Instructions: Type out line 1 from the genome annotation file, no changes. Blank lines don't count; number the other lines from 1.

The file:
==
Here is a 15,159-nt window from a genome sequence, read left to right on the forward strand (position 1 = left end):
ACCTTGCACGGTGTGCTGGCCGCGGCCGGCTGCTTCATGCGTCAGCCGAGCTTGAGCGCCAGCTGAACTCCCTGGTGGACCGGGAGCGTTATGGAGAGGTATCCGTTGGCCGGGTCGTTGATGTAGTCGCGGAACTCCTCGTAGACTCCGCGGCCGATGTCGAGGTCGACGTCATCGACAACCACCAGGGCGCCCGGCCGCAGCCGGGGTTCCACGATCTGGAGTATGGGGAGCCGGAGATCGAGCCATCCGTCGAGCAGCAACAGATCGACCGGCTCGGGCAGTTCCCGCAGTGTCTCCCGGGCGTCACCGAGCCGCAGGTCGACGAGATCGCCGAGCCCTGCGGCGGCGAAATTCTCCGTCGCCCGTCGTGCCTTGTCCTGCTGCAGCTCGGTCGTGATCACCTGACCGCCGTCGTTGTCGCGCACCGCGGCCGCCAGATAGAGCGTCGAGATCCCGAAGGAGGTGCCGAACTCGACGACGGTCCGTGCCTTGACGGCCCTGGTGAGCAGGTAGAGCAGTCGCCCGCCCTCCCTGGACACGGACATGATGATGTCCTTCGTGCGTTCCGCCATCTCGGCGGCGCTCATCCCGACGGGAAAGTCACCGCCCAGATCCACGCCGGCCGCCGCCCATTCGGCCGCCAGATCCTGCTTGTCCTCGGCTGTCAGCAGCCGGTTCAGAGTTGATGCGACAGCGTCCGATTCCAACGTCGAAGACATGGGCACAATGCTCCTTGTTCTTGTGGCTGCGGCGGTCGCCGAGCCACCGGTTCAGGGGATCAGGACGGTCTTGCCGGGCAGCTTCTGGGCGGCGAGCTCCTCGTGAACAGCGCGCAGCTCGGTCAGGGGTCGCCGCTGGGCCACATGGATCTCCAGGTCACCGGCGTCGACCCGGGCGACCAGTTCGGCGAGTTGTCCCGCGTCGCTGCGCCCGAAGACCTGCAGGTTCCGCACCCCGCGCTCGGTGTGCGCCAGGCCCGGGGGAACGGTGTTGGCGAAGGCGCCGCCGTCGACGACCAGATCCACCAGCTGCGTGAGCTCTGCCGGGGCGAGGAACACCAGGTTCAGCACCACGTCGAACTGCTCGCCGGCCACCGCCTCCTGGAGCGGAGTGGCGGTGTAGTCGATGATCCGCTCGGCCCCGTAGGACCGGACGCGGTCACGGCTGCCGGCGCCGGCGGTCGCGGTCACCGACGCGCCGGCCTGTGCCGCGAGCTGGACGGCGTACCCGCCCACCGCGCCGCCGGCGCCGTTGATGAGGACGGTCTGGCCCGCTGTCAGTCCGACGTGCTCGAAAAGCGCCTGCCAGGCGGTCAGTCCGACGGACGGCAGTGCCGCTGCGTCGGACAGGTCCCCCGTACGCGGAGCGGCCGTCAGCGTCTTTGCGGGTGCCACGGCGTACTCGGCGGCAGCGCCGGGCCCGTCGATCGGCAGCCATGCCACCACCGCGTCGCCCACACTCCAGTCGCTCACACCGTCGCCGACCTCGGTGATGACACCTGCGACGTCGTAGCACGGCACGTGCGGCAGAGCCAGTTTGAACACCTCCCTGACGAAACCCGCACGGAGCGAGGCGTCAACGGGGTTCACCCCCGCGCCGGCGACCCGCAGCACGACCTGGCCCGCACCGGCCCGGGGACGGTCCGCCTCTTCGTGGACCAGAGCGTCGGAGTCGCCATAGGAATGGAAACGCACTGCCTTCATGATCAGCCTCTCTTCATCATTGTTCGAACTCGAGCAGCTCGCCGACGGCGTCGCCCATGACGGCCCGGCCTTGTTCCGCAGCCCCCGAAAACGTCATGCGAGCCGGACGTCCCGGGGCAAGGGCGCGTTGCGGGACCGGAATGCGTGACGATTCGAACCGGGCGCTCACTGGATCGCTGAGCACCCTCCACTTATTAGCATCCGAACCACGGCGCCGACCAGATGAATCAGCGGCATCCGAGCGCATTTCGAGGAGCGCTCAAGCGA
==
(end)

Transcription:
Here is a 15,159-nt window from a genome sequence, read left to right on the forward strand (position 1 = left end):